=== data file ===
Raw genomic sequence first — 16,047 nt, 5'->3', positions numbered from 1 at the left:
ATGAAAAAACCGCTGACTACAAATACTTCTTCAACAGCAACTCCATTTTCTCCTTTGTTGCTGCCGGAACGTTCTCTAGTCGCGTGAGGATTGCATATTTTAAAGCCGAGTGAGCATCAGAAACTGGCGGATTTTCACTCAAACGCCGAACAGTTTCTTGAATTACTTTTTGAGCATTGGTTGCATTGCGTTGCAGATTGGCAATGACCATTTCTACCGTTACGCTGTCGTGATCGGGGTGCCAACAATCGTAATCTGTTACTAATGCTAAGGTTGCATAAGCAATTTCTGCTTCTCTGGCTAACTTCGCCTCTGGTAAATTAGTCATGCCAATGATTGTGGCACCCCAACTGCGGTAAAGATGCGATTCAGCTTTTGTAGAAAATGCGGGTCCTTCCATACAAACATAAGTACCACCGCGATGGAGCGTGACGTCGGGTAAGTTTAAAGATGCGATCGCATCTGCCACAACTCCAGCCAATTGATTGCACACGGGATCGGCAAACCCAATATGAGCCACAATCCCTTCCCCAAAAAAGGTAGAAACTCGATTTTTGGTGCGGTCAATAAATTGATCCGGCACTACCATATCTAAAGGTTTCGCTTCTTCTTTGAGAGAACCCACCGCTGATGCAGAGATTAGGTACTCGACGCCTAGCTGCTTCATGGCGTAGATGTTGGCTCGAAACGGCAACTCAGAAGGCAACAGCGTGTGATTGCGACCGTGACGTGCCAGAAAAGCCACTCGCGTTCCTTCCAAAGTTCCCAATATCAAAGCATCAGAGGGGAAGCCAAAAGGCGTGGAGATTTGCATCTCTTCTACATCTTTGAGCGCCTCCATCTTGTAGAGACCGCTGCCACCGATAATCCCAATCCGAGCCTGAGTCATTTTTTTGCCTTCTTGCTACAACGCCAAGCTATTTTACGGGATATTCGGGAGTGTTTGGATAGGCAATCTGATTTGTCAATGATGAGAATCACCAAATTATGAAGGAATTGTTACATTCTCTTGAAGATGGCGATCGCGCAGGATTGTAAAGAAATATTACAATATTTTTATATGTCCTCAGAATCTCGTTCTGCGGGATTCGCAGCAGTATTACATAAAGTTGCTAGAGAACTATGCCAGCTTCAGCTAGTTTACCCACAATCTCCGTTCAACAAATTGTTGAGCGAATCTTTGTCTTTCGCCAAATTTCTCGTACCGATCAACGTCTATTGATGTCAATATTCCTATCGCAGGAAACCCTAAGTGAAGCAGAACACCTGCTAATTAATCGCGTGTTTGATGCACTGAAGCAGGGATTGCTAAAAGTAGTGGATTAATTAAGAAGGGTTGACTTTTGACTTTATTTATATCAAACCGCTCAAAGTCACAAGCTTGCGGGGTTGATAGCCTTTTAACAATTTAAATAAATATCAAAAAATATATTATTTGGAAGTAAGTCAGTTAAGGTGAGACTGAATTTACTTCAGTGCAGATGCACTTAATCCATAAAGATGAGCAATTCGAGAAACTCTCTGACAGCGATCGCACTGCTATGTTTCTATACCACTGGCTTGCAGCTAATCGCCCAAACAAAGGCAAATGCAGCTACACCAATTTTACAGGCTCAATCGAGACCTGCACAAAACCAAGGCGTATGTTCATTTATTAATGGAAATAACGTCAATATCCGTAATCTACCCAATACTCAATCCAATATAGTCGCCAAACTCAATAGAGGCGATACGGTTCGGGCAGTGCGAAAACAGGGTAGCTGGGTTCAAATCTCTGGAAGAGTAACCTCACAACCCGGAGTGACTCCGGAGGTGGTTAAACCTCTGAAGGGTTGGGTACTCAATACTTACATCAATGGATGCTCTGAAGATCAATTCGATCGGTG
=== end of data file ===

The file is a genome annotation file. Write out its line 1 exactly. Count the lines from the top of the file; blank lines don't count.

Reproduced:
Raw genomic sequence first — 16,047 nt, 5'->3', positions numbered from 1 at the left: